Kipling, Thomas (DNB00)

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KIPING, THOMAS (d. 1822), dean of Peterborough, born at Bowes, Yorkshire, was son of William Kipling, cattle salesman. He received his early education at Scroton and Sedbergh schools, and was admitted a sizar of St. John's College, Cambridge, on 28 June 1764. He graduated B.A. in 1768, was elected a fellow of his college 29 Jan. 1770, and commenced M.A. in 1771. In 1773 he was elected one of the taxors of the university. He took the degree of B.D. in 1779. In 1782 he was elected Lady Margaret's preacher on the resignation of Dr. Richard Farmer (Addit. MS. 5874, f. 87). He was created D.D. in 1784, in which year he was presented by his college to the vicarage of Holme on Spalding Moor, Yorkshire. In 1787 he was appointed deputy regius professor of divinity, the professor, Dr. Richard Watson, being in ill-health. In 1792 he preached the Boyle lectures, but did not print the course (Nichols, Lit. Anecd. vi. 456).

In 1792 he was severely condemned by the liberal party in the university for promoting the prosecution of the Rev. William Frend [q. v.], fellow of Jesus College, who had attacked the established church. The errors in Kipling's edition of the ‘Codex Bezæ’ and the bad latinity of the preface were mercilessly censured, so that in the slang of the university a ‘Kiplingism’ came to be synonymous with a grammatical blunder (Gradus ad Cantabrigiam, 1824, p. 64). On 10 Feb. 1798 he was made dean of Peterborough. In the summer of 1802 he resigned the deputy professorship of divinity in consequence, it is said, of ill-health. When Dr. Lingard's ‘Strictures’ on Dr. Herbert Marsh's ‘Comparative View of the Churches of England and Rome’ appeared in 1815, Kipling took offence at the term ‘modern church of England,’ and imagining that it came within the category of ‘seditious words, in derogation of the established religion,’ wrote to Lingard through the public papers informing him that unless within a reasonable time he should ‘publish a vindication of his inflammatory language’ he would be indicted and ‘summoned to answer for his offensive demeanour in Westminster Hall.’ By way of reply Lingard merely advertised his ‘Strictures’ in all the papers which had published the dean's letter; and Kipling, after another letter and a short rejoinder from Lingard, repeating the original offence, affected to discover that the latter was not, as he had supposed, ‘a popish priest,’ and entreated pardon for having entertained ‘the erroneous notion.’ Kipling died at his parsonage, after a lingering illness, on 28 Jan. 1822.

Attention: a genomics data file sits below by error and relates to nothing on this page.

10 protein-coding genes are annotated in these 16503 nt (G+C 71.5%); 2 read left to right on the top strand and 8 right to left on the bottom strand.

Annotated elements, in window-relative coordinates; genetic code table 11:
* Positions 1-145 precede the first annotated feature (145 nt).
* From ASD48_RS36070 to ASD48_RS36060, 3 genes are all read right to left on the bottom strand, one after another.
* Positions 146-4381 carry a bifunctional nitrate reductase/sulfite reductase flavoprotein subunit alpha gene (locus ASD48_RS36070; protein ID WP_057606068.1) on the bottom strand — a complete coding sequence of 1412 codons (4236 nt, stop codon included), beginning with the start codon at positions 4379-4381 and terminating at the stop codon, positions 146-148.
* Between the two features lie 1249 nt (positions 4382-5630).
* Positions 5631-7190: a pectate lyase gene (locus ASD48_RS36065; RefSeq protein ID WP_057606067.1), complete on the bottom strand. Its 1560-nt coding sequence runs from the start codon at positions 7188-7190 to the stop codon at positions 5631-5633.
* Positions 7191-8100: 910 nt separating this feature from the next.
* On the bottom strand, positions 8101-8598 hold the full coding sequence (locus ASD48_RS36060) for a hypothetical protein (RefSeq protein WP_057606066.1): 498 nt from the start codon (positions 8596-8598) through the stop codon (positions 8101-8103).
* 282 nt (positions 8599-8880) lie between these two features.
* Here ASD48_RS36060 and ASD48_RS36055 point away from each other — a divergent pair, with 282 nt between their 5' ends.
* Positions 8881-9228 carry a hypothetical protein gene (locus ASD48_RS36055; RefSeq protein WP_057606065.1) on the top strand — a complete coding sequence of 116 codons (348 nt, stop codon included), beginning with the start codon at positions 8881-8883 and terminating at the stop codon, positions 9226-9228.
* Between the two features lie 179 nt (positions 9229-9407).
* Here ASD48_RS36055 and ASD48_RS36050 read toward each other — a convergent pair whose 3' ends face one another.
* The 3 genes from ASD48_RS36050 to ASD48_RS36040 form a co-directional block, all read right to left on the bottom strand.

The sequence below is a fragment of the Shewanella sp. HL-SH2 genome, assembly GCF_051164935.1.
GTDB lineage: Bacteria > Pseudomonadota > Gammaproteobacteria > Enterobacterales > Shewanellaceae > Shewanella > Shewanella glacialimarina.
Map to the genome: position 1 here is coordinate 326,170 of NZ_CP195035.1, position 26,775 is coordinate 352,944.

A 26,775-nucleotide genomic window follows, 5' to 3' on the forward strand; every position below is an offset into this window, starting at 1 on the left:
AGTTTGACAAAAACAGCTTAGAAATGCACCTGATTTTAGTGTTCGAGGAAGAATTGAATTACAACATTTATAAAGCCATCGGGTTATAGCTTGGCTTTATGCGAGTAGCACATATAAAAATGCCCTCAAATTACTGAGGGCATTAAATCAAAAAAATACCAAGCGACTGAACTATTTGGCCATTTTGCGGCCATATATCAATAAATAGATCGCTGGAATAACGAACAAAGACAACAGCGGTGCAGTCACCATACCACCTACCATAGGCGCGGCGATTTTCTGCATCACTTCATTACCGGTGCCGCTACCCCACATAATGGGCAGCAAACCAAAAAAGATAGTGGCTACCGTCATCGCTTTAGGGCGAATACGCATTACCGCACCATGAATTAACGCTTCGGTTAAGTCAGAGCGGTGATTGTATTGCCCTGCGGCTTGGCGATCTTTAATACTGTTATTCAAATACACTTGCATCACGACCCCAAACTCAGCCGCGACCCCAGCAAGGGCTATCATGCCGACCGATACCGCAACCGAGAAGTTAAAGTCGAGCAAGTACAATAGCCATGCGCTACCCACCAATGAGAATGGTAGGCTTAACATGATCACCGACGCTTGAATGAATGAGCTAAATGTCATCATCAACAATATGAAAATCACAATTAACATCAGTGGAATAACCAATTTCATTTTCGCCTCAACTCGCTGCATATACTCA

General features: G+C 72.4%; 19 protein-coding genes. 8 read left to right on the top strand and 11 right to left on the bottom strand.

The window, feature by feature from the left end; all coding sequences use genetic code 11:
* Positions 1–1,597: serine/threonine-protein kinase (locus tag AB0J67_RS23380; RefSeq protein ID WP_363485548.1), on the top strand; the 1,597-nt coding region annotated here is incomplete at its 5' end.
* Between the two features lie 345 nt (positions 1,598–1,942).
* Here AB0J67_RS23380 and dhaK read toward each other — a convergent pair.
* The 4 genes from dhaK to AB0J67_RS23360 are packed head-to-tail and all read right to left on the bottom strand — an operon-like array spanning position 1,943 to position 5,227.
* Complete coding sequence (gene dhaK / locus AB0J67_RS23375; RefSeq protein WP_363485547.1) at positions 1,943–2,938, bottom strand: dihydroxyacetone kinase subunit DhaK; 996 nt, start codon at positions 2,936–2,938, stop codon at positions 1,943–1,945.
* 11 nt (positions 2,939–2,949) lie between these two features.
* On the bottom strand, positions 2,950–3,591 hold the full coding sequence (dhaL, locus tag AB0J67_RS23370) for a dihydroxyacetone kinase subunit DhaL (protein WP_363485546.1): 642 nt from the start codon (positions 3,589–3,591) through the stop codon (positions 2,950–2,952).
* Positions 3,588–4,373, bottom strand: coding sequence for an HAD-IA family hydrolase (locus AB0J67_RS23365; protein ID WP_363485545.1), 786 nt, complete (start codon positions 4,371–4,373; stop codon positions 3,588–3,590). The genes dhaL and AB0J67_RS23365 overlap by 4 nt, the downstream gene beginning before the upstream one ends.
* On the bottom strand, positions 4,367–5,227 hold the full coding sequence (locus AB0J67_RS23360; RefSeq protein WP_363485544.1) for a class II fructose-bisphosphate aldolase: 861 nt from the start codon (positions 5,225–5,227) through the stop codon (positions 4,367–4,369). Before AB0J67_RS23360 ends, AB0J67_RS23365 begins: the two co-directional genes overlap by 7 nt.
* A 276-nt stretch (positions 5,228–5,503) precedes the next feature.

His principal work is: ‘Codex Theodori Bezæ Cantabrigiensis, Evangelia et Apostolorum Acta complectens, quadratis literis, Græco-Latinus. Academia auspicante venerandæ has vetustatis reliquias, summa qua potuit fide, adumbravit, expressit, edidit, Codicis historiam præfixit, notasque adjecit T. Kipling,’ Greek and Latin, 2 pts., Cambridge, 1793, fol., printed at the university press. The impression was limited to 250 copies. This edition of the ‘Codex Bezæ’ is a splendid specimen of typography, the types resembling the uncial characters of the original manuscript. It was criticised with severity in the ‘Monthly Review,’ new ser. xii. 241–6, and by Porson, who had a high opinion of Kipling's Greek scholarship, in two notices in the ‘British Critic,’ vol. iii. (1794); and the preface was coarsely attacked in a pamphlet entitled ‘Remarks on Dr. Kipling's Preface to Beza. Part the first. By Thomas Edwards, LL.D.,’ London, 1793, 8vo. No second part appeared. Horne remarks that Kipling's work, although imperfect, was unfairly underrated. The Rev. H. Scrivener, in the preface to his own edition of the ‘Bezæ Codex Cantabrigiensis’ (Cambridge, 1864), says: ‘I have found the text of my predecessor less inaccurate than some have suspected: the typographical errors detected (eighty-three, of which sixteen are in his notes, &c.) I have recorded as a matter of duty, not of reproach:—perfect correctness is quite unattainable, yet Kipling has laboured faithfully, and not wholly in vain, to approach it as near as may be. His most serious fault is one of design and plan, in that he has placed in the body of the work those numerous changes which deform the pages of “Codex Bezæ.”’ Kipling's other works are:

  1. ‘The Elementary parts of Dr. Smith's Complete System of Optics,’ 1778, 4to.
  2. ‘The Articles of the Church of England proved not to be Calvinistic,’ Cambridge, 1802, 8vo, which was attacked by a writer under the signature of ‘Academicus,’ and drew forth a defence claiming to be by a friend of Kipling, but supposed to be by himself.
  3. ‘Certain Accusations brought lately by the Irish Papists against British and Irish Protestants, of every denomination, examined,’ London, 1809, 8vo; reprinted in ‘The Churchman armed against the Errors of the Time,’ vol. ii. London, 1814, 8vo. This was elicited by a reprint of Ward's ‘Errata of the Protestant Bible.’

[Cooper's Annals of Cambridge, iv. 378, 431, 557; Gunning's Reminiscences, i. 24, 281 seq., 312, 314, ii. 49–51; Gent. Mag. 1822, pt. i. p. 276; Literary Memoirs, i. 199, 342; Biog. Dict. of Living Authors, pp. 190, 440; Watt's Bibl. Brit.; Lowndes's Bibl. Man. (Bohn), pp. 764, 1278; Graduati Cantabr. 1846, pp. 185, 398; Public Characters, vi. 91; Tierney's Life of Dr. Lingard, p. 9; Annual Reg. 1822, Chron. p. 276; Nichols's Lit. Anecd. ix. 79; Annual Biog. vii. 449; Horne's Introduction to the Study of the Scriptures, 9th edit. v. 15; British Critic, xi. 619; Scrivener's Codex Cantabrigiensis Bezæ, Introd. pp. xii, xiii; Cooper's Memoir of W. Melmoth, pp. 285, 405; Christian Observer, vol. i. pref. pp. vii, 593; Le Neve's Fasti, ii. 541, iii. 645; Baker's Hist. of St. John's College, Cambridge, ed. Mayor, vol. ii.]

T. C.